Okay. I’ve got the egg on my face. I goofed. In my haste to get to the Kenotic passage, I accidentally skipped over Ephesians, which I realized this morning. Well we’re going to backtrack today and go back to that book. There’s a lot of stuff to cover in it and my urgency to get to the kenotic passage will have to wait. *Grumble Grumble.* Oh well. If you can’t laugh at yourself, who can you laugh at? (Silly question however. You can laugh at everyone else which is tres amusing.)
So, we’re going to finish Philippians later and cover Ephesians for now and we’re going to be in the first chapter and looking at verse 3:
3Praise be to the God and Father of our Lord Jesus Christ, who has blessed us in the heavenly realms with every spiritual blessing in Christ.
This isn’t the only place this shows up in the text. Look at verse 17:
17I keep asking that the God of our Lord Jesus Christ, the glorious Father, may give you the Spirit of wisdom and revelation, so that you may know him better.
So what is going on in these passages? Is Paul denying the deity of the Son by saying that the Father is the God of Jesus?
This is again the error of unipersonalism that we have seen many times before. The assumption is that God is one person and in this passage, God is spoken of as the Father and since Jesus is not included in that, then obviously, Jesus is not God. It follows logically indeed if you accept unipersonalism. The question remains, “Why should we?”
What we have going on in these passages right now is rather a revelation about relation. The opening passage of Ephesians after the customary greeting and verse 3 is really one long sentence. The Greek experts I have spoken to have consistently spoken of what a run-on sentence it is. The grammar really doesn’t fit, but Paul is just so overwhelmed with praise that it seems he just can’t contain himself.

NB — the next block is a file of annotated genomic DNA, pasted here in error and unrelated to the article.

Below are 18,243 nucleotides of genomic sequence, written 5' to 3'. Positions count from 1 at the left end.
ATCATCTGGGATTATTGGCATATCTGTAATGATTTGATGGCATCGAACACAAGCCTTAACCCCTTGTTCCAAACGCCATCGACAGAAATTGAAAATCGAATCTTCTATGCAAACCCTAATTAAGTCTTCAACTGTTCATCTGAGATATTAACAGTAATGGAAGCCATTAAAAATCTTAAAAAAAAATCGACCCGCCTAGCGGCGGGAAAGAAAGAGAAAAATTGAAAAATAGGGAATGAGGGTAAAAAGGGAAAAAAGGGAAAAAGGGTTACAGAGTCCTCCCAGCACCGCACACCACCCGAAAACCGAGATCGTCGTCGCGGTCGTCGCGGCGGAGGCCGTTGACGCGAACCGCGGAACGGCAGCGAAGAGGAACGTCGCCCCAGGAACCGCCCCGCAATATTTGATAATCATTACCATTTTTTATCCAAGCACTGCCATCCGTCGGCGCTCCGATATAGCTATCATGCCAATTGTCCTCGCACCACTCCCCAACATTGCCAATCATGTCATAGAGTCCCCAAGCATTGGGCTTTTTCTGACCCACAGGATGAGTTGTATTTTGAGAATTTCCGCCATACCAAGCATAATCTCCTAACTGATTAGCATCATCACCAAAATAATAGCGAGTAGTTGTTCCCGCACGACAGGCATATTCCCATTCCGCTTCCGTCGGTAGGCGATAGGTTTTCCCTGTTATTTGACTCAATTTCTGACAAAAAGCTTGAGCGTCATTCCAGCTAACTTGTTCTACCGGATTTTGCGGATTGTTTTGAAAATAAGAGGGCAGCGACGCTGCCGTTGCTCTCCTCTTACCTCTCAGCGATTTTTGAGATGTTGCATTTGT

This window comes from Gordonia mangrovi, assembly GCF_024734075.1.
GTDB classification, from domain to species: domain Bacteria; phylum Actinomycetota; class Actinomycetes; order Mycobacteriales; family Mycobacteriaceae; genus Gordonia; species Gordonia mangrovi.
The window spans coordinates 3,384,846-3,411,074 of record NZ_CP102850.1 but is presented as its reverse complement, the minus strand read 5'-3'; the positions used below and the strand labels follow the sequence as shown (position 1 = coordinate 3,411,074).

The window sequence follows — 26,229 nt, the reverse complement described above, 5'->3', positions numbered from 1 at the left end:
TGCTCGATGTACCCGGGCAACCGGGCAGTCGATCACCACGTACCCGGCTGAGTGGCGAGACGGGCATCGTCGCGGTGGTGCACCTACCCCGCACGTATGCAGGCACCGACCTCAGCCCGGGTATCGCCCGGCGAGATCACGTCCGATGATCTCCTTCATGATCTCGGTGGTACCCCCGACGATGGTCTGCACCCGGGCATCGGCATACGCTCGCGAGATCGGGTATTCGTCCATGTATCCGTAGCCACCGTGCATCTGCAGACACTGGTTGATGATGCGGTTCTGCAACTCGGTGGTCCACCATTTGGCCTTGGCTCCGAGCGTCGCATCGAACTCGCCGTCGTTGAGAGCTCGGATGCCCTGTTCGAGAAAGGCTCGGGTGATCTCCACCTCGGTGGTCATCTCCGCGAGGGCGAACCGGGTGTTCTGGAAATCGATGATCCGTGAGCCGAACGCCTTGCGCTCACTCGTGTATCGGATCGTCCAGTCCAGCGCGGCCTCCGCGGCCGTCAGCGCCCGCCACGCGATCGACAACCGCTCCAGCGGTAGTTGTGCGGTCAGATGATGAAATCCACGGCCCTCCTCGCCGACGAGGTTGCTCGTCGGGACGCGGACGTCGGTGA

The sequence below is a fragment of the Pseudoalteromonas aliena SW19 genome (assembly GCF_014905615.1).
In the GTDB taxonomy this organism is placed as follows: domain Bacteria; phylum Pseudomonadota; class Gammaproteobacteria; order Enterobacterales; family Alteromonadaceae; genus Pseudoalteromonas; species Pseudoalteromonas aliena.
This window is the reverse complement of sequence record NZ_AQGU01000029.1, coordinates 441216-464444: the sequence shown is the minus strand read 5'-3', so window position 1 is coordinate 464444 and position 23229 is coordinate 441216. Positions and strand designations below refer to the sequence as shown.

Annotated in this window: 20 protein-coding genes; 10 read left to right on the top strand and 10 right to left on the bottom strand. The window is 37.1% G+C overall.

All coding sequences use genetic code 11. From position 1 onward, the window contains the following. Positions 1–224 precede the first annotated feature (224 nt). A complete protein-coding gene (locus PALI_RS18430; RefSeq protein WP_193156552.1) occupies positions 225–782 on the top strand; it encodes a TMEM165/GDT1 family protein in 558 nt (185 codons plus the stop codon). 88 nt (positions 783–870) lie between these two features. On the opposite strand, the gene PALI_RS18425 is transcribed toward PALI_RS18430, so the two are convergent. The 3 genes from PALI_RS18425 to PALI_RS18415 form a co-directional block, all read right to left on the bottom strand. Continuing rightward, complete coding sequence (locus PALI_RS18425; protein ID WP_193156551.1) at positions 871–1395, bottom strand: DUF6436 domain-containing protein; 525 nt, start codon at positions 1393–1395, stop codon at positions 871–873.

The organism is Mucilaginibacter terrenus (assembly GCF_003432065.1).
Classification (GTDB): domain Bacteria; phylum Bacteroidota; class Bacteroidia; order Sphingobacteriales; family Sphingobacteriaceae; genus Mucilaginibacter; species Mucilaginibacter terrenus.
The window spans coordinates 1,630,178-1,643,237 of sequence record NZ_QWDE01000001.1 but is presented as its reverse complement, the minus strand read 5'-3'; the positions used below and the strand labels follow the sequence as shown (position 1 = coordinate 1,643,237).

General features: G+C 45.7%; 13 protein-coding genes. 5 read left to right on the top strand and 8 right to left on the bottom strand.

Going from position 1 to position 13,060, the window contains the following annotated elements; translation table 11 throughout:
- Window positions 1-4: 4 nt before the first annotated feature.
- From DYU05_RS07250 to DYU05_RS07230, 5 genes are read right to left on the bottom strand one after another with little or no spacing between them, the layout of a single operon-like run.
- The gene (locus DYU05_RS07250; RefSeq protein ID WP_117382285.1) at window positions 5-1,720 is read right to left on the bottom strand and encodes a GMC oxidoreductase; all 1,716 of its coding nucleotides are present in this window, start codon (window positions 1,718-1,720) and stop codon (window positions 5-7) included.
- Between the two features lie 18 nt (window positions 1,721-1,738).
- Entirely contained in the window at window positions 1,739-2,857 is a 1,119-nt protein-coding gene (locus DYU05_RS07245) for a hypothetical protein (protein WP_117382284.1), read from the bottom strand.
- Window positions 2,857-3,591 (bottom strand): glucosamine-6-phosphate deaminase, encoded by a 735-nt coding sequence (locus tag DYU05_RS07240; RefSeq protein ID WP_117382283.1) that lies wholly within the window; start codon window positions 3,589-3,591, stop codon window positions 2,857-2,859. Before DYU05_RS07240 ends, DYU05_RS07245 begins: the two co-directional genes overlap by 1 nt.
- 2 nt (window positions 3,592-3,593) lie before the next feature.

This chapter is about how God has revealed himself in Christ to bring about the salvation of mankind. Notice also that the Holy Spirit is not absent in the whole chapter. He is there and plays a part in salvation as the down-payment for us that seals us until the day of redemption. The Holy Spirit is the proof that God will keep the promises that he made to us in Christ.
What we sorely miss in the area of the Trinity so often is the wonderful relationship between the persons. We don’t realize how they interplay together so well. What is going on with the Father and the Son and the Spirit?
I recently had someone on the forum I debate on speaking about the core concept of God among Christians being “Maker of Everything.” I agree that God is the maker of all that is apart from him, but I don’t think this is the key concept. God is not just who he is in relation to creation, but who he is in relation to himself. I fear if we focus on just us, we miss that wonderful relationship in the Trinity we can learn so much from.
Again, my apology for the screw-up. We shall continue tomorrow however.